Things That Matter

Some Puerto Ricans Plan On Leaving The Island To Give Their Family A Better Life, While Others Tell Us They Feel Guilty Leaving

Nelson Feliciano fills 16 empty soda bottles and milk jugs with brownish-yellow-colored water from the Ojo de Agua, a swollen stream in Aguadilla, a municipality located on the northwestern tip of Puerto Rico. “We’ll use this to bathe,” he tells mitú in Spanish, alluding to his five daughters, ages 5, 12, 13, 15 and 18. They’re the reason Feliciano makes the mountainous trek under the searing sun once a day, and why he is considering leaving his island for the U.S. mainland.

From 2006 to 2015, more than 700,000 people fled debt-ridden Puerto Rico, a colony of the United States, to cities like Orlando, New York, Philadelphia and Miami. Many more are expected to leave in the wake of catastrophic storms. One month after Hurricane Maria’s 155 MPH winds shook the entire archipelago, 80 percent of Puerto Ricans still lack electricity and more than a third of the people don’t have potable water. All over the once lush land lies rubble of homes and businesses, battered, just like the fallen and leafless trees that sit beside them. Countless homes, restaurants, gas stations, shops and jobs were also lost.

According to experts, the massive humanitarian, climate and debt crises will prompt hundreds of thousands more to leave — many are expected to never return. In the three weeks that planes have been taking off from San Juan, Puerto Rico’s capital, already 10,000 residents have left. Puerto Ricans, who have an imposed second-class kind of citizenship, where they are able to serve in the U.S. military but not allowed to vote for the president or elect voting senators or representatives in the U.S. Congress, can legally migrate to any of the U.S. states. But the decision to do so remains complicated and difficult for most on the island.

“If I were alone, I’d stay. But I have young children, who don’t understand the situation, and us, who know that the hospitals aren’t functioning, if I have the opportunity to leave, I will,” Feliciano says.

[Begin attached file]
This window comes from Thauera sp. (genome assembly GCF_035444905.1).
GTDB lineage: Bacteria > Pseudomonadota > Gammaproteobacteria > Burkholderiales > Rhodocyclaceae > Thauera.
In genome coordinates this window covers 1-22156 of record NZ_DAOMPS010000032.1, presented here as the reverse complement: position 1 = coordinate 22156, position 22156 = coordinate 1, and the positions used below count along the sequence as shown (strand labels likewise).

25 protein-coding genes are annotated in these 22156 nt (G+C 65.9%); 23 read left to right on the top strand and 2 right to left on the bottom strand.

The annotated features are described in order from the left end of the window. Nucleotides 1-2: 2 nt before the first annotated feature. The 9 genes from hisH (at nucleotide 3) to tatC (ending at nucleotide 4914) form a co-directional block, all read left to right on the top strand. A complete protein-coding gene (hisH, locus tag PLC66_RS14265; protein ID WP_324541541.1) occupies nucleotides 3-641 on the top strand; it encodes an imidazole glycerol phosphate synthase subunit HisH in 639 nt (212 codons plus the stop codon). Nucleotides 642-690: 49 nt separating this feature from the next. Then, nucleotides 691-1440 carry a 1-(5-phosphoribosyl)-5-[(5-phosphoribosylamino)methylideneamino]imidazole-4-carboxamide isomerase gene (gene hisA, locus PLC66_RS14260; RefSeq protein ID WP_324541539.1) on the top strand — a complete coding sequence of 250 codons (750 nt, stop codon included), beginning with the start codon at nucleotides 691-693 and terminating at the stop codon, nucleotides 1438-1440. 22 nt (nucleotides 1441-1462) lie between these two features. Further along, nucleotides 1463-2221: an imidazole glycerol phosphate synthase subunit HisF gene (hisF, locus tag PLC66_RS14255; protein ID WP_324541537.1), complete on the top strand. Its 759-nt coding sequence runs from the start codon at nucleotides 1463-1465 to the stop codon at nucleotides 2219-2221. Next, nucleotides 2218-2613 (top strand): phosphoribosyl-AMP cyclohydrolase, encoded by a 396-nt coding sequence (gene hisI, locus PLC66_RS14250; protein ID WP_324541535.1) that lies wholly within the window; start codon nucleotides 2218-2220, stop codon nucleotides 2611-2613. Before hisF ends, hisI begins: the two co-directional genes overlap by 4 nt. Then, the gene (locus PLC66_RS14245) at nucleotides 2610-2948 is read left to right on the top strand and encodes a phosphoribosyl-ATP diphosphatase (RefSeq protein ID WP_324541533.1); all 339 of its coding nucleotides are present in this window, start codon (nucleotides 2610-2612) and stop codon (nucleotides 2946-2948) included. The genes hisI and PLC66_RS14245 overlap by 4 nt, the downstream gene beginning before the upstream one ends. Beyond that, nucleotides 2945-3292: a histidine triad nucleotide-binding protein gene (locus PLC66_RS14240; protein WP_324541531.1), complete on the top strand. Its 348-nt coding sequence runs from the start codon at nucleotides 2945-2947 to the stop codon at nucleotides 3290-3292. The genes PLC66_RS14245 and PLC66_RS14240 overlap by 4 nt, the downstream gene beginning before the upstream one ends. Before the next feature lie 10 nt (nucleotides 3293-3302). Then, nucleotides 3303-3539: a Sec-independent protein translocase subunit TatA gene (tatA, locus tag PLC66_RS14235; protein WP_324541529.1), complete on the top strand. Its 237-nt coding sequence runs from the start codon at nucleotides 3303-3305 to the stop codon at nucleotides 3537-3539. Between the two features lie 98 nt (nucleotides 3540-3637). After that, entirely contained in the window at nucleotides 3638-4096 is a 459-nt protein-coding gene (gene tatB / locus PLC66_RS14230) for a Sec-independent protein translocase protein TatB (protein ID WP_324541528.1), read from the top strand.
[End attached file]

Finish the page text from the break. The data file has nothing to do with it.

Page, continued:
We spoke with several Puerto Ricans on the island about their future. Here’s what they had to say.

Shakira, Río Piedras

(Photo Credit: Eli Jacobs-Fantauzzi / PR on The Map)

“I’m staying. I think a lot of people are leaving the island because they can’t take the situation or to be with family. But I’m staying because I want to be part of bettering my island. If we all leave, there are few left to make change. I want to be a part of the new beginning here.”

Alba DeJesus, Hato Rey

(Photo Credit: Raquel Reichard / PR on The Map)

“I don’t want to sound like a privileged class that says ‘Puerto Rico Se Levanta,’ because there are classes that can say that and see that and others that can’t, right, so I don’t want to perpetuate that. It’s intense what happened, and it’s intense what other people are living. They’re at zero. But I don’t want to leave, and I don’t want my family to leave. It’s a hard job, and it’s a job that will require us to really see what solidarity looks like.”

Nelson Rodriguez, Aguadilla

(Photo Credit: Raquel Reichard / PR on The Map)

“I’m going to try to fix my home. It’s not going to be fixed in one day, but if I work on it a little bit every day, then eventually it will be. Things aren’t going to be good, and it’s going to take a long time to rebuild. It will take years and years. If I can’t rebuild it, then I’ll go to the U.S. I have family in Boston and the Bronx.”

Lydia Osorio, Loíza

(Photo Credit: Raquel Reichard / PR on The Map)

“Honestly, my perspective is clear on leaving Puerto Rico. And it’s not just because of what’s happening now with Maria. No. It’s because what we are going through with the government. It’s forcing us to immigrate even if we don’t want to. You look for a job, and there isn’t one, or you have to wait or it’s complicated. There’s a lot of factors that go into play for a Puerto Rican to immigrate. If I go, I’d go to Orlando, Florida. My dad and my oldest daughter, who is 16, are there. And that’s where I’m at.”

Rubén, Vega Baja

(Photo Credit: Raquel Reichard / PR on The Map)

“I’ll stay here till I die.”

Sophia Rivera, Guaynabo

(Photo Credit: Raquel Reichard / PR on The Map)

“I’m in college, and I’m going to stay studying here. I see myself at least helping as much as I can. If I’m outside, I will help as much as I can. This island, and everything in it, has helped me be the person that I am, and if I would be in another place, I wouldn’t be this good person. I know I’m a good person because I’m giving everything that I have to my community, and that’s the biggest opportunity that I could get here. It’s giving what I can to the people who need it.”

Joel Ortiz, Carolina (by way of the Dominican Republic)

(Photo Credit: Kat Lazo / PR on The Map)

“I would prefer to stay here and live here, but the situation is very bad. Even if you want to leave, it’s very hard to find tickets.”